Complaining that her legislation to increase the state’s minimum wage from $7.25 to $10.10 an hour has been languishing in committee for too long, Sen. Christine M. Tartaglione (D-Philadelphia) said Wednesday that she will introduce a discharge petition to force the Senate to vote on her bill.
A rarely used maneuver, a discharge petition brings legislation to the floor for consideration by the full Senate or House without the standard committee approval that normally moves a bill – usually because the measure is controversial.The petition must be approved by a majority vote.
Tartaglione said it’s clear Senate Bill 195 will not be considered without the petition, “despite overwhelming support for the increase.”
“Two-hundred-and-forty-five days ago, my proposal to finally give a raise to the lowest paid of Pennsylvania’s workers – minimum wage earners – was referred to the Senate Labor and Industry Committee,” Tartaglione said during a news conference at the Capitol. “I am introducing a discharge resolution today to get the Senate to vote on what has long been an unfair situation and is becoming dire for those who are only earning $7.25 an hour.”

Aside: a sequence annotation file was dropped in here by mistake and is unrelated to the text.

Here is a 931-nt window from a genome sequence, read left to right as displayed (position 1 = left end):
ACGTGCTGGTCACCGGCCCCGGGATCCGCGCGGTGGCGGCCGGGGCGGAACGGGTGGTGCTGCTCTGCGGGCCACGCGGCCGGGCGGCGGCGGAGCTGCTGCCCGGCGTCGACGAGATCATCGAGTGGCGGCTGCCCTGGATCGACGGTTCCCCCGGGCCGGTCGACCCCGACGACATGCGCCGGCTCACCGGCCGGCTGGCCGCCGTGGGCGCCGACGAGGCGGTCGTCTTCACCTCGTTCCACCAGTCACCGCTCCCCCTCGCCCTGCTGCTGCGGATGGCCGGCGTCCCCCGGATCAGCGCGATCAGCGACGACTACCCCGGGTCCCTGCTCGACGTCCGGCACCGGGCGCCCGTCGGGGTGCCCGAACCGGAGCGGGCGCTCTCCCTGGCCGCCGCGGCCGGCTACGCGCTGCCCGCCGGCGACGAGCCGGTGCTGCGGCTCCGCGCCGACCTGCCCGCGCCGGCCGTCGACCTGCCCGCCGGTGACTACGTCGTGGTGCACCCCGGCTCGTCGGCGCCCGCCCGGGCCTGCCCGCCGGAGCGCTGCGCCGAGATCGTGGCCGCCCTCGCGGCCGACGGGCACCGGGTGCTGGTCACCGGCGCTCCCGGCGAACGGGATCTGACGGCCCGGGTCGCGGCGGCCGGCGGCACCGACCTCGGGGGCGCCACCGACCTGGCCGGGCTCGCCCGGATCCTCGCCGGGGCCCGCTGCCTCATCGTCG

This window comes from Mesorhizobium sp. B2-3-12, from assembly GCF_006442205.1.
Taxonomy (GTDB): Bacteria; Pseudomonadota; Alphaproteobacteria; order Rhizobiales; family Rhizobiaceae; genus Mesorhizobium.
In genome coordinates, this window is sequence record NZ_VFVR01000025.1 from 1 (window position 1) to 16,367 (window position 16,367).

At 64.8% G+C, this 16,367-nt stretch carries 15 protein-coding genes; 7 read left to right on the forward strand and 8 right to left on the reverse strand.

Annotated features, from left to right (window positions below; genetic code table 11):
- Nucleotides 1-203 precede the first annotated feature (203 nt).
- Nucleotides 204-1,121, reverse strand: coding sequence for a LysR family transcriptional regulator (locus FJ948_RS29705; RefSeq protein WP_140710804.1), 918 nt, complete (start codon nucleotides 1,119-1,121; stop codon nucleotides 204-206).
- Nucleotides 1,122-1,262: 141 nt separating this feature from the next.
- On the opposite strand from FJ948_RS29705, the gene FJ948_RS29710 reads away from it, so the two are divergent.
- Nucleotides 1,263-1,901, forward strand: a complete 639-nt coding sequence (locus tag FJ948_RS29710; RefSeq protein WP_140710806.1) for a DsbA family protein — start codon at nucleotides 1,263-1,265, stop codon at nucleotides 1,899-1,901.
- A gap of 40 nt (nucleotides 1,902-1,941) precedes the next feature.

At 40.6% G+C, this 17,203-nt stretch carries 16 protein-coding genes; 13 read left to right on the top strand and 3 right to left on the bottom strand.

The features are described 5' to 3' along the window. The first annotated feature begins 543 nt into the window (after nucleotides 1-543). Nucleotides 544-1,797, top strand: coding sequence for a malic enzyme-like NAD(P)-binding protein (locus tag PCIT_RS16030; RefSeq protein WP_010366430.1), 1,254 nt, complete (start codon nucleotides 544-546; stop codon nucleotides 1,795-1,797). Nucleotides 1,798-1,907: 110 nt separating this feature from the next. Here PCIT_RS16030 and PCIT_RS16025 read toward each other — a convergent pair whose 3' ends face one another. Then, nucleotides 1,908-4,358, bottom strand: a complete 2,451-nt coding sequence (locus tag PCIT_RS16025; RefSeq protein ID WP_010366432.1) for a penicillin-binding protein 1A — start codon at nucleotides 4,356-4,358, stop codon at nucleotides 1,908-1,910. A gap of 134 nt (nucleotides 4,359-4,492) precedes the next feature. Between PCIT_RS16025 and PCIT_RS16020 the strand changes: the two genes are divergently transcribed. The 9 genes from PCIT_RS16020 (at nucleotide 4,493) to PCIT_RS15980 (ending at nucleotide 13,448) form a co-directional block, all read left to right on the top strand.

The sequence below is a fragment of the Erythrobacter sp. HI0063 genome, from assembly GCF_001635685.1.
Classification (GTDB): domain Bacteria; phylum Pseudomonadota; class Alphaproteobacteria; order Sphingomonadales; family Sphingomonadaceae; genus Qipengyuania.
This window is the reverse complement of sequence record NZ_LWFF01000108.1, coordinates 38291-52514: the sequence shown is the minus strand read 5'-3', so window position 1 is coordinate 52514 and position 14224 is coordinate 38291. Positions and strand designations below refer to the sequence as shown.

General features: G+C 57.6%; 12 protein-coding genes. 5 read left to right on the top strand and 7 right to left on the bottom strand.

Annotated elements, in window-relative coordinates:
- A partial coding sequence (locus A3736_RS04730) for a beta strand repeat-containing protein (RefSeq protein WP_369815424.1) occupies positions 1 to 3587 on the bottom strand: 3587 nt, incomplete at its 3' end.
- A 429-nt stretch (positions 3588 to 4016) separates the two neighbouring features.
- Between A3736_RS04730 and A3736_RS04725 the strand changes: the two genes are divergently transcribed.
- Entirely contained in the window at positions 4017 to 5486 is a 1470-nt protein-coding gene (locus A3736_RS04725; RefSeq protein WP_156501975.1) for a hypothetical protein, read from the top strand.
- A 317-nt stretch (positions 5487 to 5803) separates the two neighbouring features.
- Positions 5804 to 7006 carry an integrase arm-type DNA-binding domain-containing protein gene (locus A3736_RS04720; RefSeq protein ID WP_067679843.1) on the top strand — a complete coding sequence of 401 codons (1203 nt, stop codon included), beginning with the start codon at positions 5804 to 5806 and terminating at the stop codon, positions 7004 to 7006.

The senator noted that the $10.10 figure is now “cheap” compared to minimum wage increases in some cities.She said 29 states currently have higher minimum wages than Pennsylvania’s, including bordering states Delaware ($8.25), Maryland ($8.25), New Jersey ($8.38), New York ($8.75), Ohio ($8.10) and West Virginia ($8.00).
Some of these states are scheduled to increase their minimum wages in the near future, she said.In particular, Maryland’s minimum wage is set to increase, by stages, to $10.10 by July 2018, the senator explained.
“It’s time to help Pennsylvania workers get a raise,” Tartaglione said. “It’s time that the Senate vote now on my proposal to increase the minimum wage to $10.10.”